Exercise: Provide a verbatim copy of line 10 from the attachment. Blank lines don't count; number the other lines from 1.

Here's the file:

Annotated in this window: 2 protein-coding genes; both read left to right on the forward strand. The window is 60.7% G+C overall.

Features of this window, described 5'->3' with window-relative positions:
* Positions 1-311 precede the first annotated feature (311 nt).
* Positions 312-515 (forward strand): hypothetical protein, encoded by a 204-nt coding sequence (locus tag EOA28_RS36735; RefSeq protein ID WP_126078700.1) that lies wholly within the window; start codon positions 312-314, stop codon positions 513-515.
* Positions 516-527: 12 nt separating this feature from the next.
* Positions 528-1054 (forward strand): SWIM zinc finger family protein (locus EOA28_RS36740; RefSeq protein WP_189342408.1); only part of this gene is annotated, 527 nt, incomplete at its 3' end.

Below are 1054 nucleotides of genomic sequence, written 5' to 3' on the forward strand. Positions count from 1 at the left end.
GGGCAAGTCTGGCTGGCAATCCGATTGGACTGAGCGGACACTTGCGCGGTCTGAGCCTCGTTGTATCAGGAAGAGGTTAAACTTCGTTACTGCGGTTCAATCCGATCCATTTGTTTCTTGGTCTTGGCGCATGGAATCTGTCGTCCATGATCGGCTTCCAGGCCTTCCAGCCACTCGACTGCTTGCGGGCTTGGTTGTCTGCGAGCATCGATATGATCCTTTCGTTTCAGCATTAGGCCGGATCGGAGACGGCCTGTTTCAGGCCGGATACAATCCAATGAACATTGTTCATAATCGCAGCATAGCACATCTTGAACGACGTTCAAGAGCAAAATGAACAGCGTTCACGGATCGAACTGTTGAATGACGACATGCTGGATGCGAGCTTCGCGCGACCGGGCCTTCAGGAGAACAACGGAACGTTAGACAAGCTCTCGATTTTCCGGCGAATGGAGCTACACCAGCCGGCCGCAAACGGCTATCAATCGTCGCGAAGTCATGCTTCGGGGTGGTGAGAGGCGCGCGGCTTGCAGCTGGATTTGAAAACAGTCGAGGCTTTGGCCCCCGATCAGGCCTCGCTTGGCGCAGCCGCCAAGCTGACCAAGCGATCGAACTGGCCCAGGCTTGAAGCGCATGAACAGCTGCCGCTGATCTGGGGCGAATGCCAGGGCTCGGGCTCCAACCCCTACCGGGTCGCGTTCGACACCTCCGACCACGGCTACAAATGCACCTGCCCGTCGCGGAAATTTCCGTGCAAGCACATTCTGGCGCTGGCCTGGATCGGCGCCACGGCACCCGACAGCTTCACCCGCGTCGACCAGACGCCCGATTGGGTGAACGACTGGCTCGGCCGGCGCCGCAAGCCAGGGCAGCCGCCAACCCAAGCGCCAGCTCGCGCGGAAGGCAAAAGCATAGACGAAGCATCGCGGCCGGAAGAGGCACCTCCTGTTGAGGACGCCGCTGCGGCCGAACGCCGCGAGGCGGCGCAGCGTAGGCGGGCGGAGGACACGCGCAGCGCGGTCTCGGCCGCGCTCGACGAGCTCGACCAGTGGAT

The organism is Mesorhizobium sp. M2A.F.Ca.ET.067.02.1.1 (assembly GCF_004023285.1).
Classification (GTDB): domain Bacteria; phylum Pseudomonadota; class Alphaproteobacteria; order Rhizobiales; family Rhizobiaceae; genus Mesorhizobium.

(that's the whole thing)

Classification (GTDB): domain Bacteria; phylum Pseudomonadota; class Alphaproteobacteria; order Rhizobiales; family Rhizobiaceae; genus Mesorhizobium.